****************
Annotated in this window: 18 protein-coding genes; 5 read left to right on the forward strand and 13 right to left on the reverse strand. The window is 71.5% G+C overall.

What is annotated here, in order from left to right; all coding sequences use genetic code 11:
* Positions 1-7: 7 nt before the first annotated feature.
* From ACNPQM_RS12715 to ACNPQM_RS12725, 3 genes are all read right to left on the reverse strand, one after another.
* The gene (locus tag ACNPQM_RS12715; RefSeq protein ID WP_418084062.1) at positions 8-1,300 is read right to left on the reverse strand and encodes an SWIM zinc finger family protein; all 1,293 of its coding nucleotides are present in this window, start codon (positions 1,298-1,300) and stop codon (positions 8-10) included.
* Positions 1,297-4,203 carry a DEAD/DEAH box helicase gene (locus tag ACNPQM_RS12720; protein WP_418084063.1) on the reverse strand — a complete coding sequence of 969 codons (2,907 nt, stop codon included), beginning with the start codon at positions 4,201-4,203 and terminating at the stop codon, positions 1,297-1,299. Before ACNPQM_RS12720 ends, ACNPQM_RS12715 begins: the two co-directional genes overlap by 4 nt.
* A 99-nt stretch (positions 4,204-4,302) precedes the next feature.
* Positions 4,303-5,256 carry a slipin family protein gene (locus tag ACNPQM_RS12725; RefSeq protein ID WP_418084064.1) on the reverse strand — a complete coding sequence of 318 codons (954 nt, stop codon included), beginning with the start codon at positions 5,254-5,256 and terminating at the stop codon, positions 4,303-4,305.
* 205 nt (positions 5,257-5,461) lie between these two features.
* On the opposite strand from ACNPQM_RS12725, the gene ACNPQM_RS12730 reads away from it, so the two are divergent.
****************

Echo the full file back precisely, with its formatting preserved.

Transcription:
Annotated in this window: 18 protein-coding genes; 5 read left to right on the forward strand and 13 right to left on the reverse strand. The window is 71.5% G+C overall.

What is annotated here, in order from left to right; all coding sequences use genetic code 11:
* Positions 1-7: 7 nt before the first annotated feature.
* From ACNPQM_RS12715 to ACNPQM_RS12725, 3 genes are all read right to left on the reverse strand, one after another.
* The gene (locus tag ACNPQM_RS12715; RefSeq protein ID WP_418084062.1) at positions 8-1,300 is read right to left on the reverse strand and encodes an SWIM zinc finger family protein; all 1,293 of its coding nucleotides are present in this window, start codon (positions 1,298-1,300) and stop codon (positions 8-10) included.
* Positions 1,297-4,203 carry a DEAD/DEAH box helicase gene (locus tag ACNPQM_RS12720; protein WP_418084063.1) on the reverse strand — a complete coding sequence of 969 codons (2,907 nt, stop codon included), beginning with the start codon at positions 4,201-4,203 and terminating at the stop codon, positions 1,297-1,299. Before ACNPQM_RS12720 ends, ACNPQM_RS12715 begins: the two co-directional genes overlap by 4 nt.
* A 99-nt stretch (positions 4,204-4,302) precedes the next feature.
* Positions 4,303-5,256 carry a slipin family protein gene (locus tag ACNPQM_RS12725; RefSeq protein ID WP_418084064.1) on the reverse strand — a complete coding sequence of 318 codons (954 nt, stop codon included), beginning with the start codon at positions 5,254-5,256 and terminating at the stop codon, positions 4,303-4,305.
* 205 nt (positions 5,257-5,461) lie between these two features.
* On the opposite strand from ACNPQM_RS12725, the gene ACNPQM_RS12730 reads away from it, so the two are divergent.